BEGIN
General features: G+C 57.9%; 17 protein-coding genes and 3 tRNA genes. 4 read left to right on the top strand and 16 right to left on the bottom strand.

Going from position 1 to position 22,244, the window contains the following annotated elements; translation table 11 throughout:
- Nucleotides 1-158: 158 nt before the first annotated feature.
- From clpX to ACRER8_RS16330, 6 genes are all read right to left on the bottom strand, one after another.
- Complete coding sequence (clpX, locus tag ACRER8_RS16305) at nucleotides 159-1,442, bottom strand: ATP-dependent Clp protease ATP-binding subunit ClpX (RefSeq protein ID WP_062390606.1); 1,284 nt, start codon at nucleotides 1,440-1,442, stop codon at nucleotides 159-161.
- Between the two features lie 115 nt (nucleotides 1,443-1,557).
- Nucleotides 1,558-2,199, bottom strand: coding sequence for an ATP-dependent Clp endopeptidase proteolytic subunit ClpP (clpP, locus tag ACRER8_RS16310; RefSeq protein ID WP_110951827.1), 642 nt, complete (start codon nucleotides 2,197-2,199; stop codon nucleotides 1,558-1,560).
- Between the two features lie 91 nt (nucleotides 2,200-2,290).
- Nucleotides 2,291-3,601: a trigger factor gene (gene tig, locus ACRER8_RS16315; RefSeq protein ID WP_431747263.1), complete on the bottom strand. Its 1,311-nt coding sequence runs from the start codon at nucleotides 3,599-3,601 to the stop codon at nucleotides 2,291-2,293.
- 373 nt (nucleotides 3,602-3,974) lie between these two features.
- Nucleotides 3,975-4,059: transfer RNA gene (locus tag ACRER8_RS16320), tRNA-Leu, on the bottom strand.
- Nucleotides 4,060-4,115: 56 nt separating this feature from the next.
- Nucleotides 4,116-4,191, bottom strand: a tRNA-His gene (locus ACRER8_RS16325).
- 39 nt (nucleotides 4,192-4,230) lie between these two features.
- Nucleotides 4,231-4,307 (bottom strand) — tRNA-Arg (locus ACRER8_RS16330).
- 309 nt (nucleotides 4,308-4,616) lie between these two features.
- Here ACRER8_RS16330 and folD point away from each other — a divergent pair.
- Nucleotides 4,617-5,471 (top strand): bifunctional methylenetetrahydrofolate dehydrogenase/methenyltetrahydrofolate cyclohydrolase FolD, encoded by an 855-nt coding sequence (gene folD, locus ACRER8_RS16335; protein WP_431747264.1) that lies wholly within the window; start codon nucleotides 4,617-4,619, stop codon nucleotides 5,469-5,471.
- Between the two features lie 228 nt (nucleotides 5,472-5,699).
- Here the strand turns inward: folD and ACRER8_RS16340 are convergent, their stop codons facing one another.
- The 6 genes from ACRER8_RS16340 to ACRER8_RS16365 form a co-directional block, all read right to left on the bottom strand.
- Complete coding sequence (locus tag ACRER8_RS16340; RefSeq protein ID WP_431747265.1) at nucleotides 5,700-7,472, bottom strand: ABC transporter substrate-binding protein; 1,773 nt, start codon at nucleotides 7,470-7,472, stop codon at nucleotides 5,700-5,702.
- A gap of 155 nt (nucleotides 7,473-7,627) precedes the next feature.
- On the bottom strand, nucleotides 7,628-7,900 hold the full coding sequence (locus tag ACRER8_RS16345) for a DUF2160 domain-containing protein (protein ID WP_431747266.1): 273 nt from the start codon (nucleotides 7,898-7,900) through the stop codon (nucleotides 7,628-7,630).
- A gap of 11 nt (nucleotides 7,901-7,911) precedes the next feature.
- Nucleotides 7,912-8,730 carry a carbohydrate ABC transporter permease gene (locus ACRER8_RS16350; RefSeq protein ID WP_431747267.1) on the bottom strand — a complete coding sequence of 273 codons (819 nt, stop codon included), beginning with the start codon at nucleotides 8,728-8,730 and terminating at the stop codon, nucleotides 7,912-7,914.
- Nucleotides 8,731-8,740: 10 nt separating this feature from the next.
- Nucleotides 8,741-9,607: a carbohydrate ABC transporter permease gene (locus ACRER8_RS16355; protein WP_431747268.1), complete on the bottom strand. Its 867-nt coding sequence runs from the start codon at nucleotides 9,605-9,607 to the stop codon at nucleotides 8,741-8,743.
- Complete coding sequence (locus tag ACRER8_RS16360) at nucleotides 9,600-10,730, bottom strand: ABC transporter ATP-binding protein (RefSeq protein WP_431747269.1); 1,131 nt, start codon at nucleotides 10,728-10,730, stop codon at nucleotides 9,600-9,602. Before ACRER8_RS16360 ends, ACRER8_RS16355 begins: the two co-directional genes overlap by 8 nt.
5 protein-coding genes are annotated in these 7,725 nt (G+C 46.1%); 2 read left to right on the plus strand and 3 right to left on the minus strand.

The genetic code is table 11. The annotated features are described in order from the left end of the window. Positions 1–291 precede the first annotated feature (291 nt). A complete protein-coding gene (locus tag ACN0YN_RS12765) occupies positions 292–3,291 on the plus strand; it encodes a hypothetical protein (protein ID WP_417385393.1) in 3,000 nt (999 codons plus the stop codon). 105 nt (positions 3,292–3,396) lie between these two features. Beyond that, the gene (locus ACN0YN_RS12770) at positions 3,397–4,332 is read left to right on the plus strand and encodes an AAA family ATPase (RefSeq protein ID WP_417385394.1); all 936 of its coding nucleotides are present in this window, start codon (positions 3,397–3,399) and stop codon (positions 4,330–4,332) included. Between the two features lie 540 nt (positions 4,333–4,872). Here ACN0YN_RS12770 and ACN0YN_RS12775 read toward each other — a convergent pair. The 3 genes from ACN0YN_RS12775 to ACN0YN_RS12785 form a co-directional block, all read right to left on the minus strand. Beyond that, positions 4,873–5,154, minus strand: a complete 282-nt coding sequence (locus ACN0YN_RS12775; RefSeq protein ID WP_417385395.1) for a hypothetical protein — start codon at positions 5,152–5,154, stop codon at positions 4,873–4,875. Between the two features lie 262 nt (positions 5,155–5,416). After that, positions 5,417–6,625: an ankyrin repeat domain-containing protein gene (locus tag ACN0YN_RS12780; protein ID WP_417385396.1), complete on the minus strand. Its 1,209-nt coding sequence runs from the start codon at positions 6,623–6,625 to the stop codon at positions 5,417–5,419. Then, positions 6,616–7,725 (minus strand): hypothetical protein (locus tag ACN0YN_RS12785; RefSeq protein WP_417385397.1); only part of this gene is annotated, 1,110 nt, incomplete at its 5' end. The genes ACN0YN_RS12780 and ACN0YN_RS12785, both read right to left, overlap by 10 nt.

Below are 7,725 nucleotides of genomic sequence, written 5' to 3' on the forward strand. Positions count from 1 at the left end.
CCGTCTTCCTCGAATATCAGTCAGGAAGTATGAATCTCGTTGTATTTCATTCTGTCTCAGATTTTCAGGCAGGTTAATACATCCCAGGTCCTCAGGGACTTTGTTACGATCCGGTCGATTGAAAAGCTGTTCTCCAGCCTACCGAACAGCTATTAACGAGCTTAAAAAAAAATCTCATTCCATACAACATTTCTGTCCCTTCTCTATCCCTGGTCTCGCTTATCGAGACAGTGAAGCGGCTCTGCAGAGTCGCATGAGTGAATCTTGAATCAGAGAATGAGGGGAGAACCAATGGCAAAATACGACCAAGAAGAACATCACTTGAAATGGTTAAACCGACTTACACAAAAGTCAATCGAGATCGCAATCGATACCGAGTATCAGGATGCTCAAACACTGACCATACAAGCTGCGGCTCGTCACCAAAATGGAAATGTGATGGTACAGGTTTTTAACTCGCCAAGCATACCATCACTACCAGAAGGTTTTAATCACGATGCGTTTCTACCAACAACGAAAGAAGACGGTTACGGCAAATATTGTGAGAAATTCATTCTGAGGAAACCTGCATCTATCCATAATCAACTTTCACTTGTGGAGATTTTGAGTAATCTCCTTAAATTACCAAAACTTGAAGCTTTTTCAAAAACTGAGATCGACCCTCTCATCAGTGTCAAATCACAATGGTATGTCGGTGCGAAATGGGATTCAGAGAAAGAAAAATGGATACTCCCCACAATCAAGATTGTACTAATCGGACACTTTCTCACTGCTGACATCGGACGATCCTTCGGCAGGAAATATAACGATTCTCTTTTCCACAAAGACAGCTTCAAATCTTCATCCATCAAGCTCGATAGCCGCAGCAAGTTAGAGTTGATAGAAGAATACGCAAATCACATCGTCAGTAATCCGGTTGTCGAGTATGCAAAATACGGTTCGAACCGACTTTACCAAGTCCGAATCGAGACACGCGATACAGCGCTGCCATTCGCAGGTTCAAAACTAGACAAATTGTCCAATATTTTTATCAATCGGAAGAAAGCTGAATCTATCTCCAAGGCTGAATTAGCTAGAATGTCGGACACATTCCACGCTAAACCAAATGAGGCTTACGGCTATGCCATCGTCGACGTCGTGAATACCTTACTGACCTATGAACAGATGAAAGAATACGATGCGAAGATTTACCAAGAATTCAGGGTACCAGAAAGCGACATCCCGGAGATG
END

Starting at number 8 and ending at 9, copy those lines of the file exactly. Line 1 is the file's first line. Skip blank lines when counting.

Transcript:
- Between the two features lie 91 nt (nucleotides 2,200-2,290).
- Nucleotides 2,291-3,601: a trigger factor gene (gene tig, locus ACRER8_RS16315; RefSeq protein ID WP_431747263.1), complete on the bottom strand. Its 1,311-nt coding sequence runs from the start codon at nucleotides 3,599-3,601 to the stop codon at nucleotides 2,291-2,293.